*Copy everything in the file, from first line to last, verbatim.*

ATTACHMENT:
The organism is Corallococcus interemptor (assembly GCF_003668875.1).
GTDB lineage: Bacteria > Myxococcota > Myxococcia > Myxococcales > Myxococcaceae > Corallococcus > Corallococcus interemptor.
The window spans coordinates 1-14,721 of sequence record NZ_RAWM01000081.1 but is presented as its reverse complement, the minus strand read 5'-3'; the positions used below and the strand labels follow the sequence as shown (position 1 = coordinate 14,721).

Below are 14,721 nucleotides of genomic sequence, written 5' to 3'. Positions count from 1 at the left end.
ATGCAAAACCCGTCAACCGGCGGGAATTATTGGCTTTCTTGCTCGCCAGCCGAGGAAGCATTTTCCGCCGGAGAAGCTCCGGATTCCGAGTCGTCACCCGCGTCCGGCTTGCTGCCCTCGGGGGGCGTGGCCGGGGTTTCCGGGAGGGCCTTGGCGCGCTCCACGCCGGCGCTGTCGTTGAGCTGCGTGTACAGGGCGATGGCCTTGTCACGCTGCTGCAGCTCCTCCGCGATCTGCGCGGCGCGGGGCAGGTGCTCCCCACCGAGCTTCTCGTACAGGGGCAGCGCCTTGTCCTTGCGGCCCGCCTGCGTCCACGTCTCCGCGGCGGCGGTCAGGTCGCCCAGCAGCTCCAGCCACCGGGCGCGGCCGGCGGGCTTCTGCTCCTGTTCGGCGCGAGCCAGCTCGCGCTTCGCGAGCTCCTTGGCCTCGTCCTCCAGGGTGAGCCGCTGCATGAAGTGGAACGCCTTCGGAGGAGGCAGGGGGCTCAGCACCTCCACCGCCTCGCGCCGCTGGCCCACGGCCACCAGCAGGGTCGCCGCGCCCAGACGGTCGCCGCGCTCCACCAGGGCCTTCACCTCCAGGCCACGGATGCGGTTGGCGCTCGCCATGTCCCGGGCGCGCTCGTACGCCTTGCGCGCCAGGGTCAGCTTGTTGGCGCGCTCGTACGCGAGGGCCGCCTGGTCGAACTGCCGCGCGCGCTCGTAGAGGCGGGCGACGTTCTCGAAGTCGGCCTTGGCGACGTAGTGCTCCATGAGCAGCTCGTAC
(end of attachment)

The organism is Corallococcus interemptor (assembly GCF_003668875.1).
GTDB lineage: Bacteria > Myxococcota > Myxococcia > Myxococcales > Myxococcaceae > Corallococcus > Corallococcus interemptor.
The window spans coordinates 1-14,721 of sequence record NZ_RAWM01000081.1 but is presented as its reverse complement, the minus strand read 5'-3'; the positions used below and the strand labels follow the sequence as shown (position 1 = coordinate 14,721).

Below are 14,721 nucleotides of genomic sequence, written 5' to 3'. Positions count from 1 at the left end.
ATGCAAAACCCGTCAACCGGCGGGAATTATTGGCTTTCTTGCTCGCCAGCCGAGGAAGCATTTTCCGCCGGAGAAGCTCCGGATTCCGAGTCGTCACCCGCGTCCGGCTTGCTGCCCTCGGGGGGCGTGGCCGGGGTTTCCGGGAGGGCCTTGGCGCGCTCCACGCCGGCGCTGTCGTTGAGCTGCGTGTACAGGGCGATGGCCTTGTCACGCTGCTGCAGCTCCTCCGCGATCTGCGCGGCGCGGGGCAGGTGCTCCCCACCGAGCTTCTCGTACAGGGGCAGCGCCTTGTCCTTGCGGCCCGCCTGCGTCCACGTCTCCGCGGCGGCGGTCAGGTCGCCCAGCAGCTCCAGCCACCGGGCGCGGCCGGCGGGCTTCTGCTCCTGTTCGGCGCGAGCCAGCTCGCGCTTCGCGAGCTCCTTGGCCTCGTCCTCCAGGGTGAGCCGCTGCATGAAGTGGAACGCCTTCGGAGGAGGCAGGGGGCTCAGCACCTCCACCGCCTCGCGCCGCTGGCCCACGGCCACCAGCAGGGTCGCCGCGCCCAGACGGTCGCCGCGCTCCACCAGGGCCTTCACCTCCAGGCCACGGATGCGGTTGGCGCTCGCCATGTCCCGGGCGCGCTCGTACGCCTTGCGCGCCAGGGTCAGCTTGTTGGCGCGCTCGTACGCGAGGGCCGCCTGGTCGAACTGCCGCGCGCGCTCGTAGAGGCGGGCGACGTTCTCGAAGTCGGCCTTGGCGACGTAGTGCTCCATGAGCAGCTCGTAC